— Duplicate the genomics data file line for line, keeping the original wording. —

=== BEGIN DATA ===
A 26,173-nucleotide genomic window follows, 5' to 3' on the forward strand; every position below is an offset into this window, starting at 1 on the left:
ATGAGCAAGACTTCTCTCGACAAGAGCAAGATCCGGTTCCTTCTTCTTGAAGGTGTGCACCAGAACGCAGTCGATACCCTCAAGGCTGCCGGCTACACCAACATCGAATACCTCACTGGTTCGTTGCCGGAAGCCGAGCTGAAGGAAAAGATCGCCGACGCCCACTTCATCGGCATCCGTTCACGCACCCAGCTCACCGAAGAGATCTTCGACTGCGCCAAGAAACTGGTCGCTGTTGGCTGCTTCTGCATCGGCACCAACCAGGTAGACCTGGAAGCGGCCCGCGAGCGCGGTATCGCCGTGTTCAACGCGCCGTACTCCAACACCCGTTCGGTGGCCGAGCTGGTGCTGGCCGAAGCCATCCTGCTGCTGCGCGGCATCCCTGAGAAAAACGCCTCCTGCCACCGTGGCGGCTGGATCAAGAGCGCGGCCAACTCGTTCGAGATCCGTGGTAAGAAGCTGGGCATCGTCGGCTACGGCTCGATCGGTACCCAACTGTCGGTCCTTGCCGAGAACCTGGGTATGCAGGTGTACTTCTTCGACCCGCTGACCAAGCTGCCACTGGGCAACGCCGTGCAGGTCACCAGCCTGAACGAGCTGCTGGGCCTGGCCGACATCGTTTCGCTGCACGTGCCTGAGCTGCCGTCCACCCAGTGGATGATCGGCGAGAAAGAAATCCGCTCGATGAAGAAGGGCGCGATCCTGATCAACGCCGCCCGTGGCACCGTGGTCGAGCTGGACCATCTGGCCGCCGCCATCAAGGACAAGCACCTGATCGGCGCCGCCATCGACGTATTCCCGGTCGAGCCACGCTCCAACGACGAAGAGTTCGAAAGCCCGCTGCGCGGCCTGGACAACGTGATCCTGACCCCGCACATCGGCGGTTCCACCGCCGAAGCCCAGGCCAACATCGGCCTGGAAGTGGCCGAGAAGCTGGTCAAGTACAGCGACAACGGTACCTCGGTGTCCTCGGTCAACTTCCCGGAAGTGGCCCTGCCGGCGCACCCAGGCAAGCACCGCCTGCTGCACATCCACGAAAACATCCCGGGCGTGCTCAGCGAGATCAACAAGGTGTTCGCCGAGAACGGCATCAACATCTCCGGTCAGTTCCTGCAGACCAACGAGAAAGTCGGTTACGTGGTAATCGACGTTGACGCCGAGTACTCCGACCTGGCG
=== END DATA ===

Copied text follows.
A 26,173-nucleotide genomic window follows, 5' to 3' on the forward strand; every position below is an offset into this window, starting at 1 on the left:
ATGAGCAAGACTTCTCTCGACAAGAGCAAGATCCGGTTCCTTCTTCTTGAAGGTGTGCACCAGAACGCAGTCGATACCCTCAAGGCTGCCGGCTACACCAACATCGAATACCTCACTGGTTCGTTGCCGGAAGCCGAGCTGAAGGAAAAGATCGCCGACGCCCACTTCATCGGCATCCGTTCACGCACCCAGCTCACCGAAGAGATCTTCGACTGCGCCAAGAAACTGGTCGCTGTTGGCTGCTTCTGCATCGGCACCAACCAGGTAGACCTGGAAGCGGCCCGCGAGCGCGGTATCGCCGTGTTCAACGCGCCGTACTCCAACACCCGTTCGGTGGCCGAGCTGGTGCTGGCCGAAGCCATCCTGCTGCTGCGCGGCATCCCTGAGAAAAACGCCTCCTGCCACCGTGGCGGCTGGATCAAGAGCGCGGCCAACTCGTTCGAGATCCGTGGTAAGAAGCTGGGCATCGTCGGCTACGGCTCGATCGGTACCCAACTGTCGGTCCTTGCCGAGAACCTGGGTATGCAGGTGTACTTCTTCGACCCGCTGACCAAGCTGCCACTGGGCAACGCCGTGCAGGTCACCAGCCTGAACGAGCTGCTGGGCCTGGCCGACATCGTTTCGCTGCACGTGCCTGAGCTGCCGTCCACCCAGTGGATGATCGGCGAGAAAGAAATCCGCTCGATGAAGAAGGGCGCGATCCTGATCAACGCCGCCCGTGGCACCGTGGTCGAGCTGGACCATCTGGCCGCCGCCATCAAGGACAAGCACCTGATCGGCGCCGCCATCGACGTATTCCCGGTCGAGCCACGCTCCAACGACGAAGAGTTCGAAAGCCCGCTGCGCGGCCTGGACAACGTGATCCTGACCCCGCACATCGGCGGTTCCACCGCCGAAGCCCAGGCCAACATCGGCCTGGAAGTGGCCGAGAAGCTGGTCAAGTACAGCGACAACGGTACCTCGGTGTCCTCGGTCAACTTCCCGGAAGTGGCCCTGCCGGCGCACCCAGGCAAGCACCGCCTGCTGCACATCCACGAAAACATCCCGGGCGTGCTCAGCGAGATCAACAAGGTGTTCGCCGAGAACGGCATCAACATCTCCGGTCAGTTCCTGCAGACCAACGAGAAAGTCGGTTACGTGGTAATCGACGTTGACGCCGAGTACTCCGACCTGGCG